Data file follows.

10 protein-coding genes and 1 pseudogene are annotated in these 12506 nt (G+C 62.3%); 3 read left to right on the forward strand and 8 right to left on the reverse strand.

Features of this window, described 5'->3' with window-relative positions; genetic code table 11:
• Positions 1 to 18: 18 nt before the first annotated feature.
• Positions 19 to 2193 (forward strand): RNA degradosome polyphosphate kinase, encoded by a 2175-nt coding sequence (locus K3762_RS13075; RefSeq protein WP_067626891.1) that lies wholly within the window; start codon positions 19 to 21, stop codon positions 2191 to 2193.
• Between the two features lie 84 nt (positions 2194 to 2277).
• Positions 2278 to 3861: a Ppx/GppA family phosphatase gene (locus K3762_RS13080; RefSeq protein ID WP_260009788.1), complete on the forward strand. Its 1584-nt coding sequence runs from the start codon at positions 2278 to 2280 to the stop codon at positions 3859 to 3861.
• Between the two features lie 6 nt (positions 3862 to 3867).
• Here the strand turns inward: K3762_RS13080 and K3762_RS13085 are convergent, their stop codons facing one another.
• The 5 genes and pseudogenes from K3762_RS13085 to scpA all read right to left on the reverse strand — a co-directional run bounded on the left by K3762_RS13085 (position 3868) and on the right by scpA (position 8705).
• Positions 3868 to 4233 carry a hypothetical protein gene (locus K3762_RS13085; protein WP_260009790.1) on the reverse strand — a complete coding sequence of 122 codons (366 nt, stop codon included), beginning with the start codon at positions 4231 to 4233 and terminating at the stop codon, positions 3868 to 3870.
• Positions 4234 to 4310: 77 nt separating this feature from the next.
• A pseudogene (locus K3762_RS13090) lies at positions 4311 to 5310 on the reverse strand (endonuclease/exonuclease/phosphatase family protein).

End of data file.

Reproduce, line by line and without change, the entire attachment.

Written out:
10 protein-coding genes and 1 pseudogene are annotated in these 12506 nt (G+C 62.3%); 3 read left to right on the forward strand and 8 right to left on the reverse strand.

Features of this window, described 5'->3' with window-relative positions; genetic code table 11:
• Positions 1 to 18: 18 nt before the first annotated feature.
• Positions 19 to 2193 (forward strand): RNA degradosome polyphosphate kinase, encoded by a 2175-nt coding sequence (locus K3762_RS13075; RefSeq protein WP_067626891.1) that lies wholly within the window; start codon positions 19 to 21, stop codon positions 2191 to 2193.
• Between the two features lie 84 nt (positions 2194 to 2277).
• Positions 2278 to 3861: a Ppx/GppA family phosphatase gene (locus K3762_RS13080; RefSeq protein ID WP_260009788.1), complete on the forward strand. Its 1584-nt coding sequence runs from the start codon at positions 2278 to 2280 to the stop codon at positions 3859 to 3861.
• Between the two features lie 6 nt (positions 3862 to 3867).
• Here the strand turns inward: K3762_RS13080 and K3762_RS13085 are convergent, their stop codons facing one another.
• The 5 genes and pseudogenes from K3762_RS13085 to scpA all read right to left on the reverse strand — a co-directional run bounded on the left by K3762_RS13085 (position 3868) and on the right by scpA (position 8705).
• Positions 3868 to 4233 carry a hypothetical protein gene (locus K3762_RS13085; protein WP_260009790.1) on the reverse strand — a complete coding sequence of 122 codons (366 nt, stop codon included), beginning with the start codon at positions 4231 to 4233 and terminating at the stop codon, positions 3868 to 3870.
• Positions 4234 to 4310: 77 nt separating this feature from the next.
• A pseudogene (locus K3762_RS13090) lies at positions 4311 to 5310 on the reverse strand (endonuclease/exonuclease/phosphatase family protein).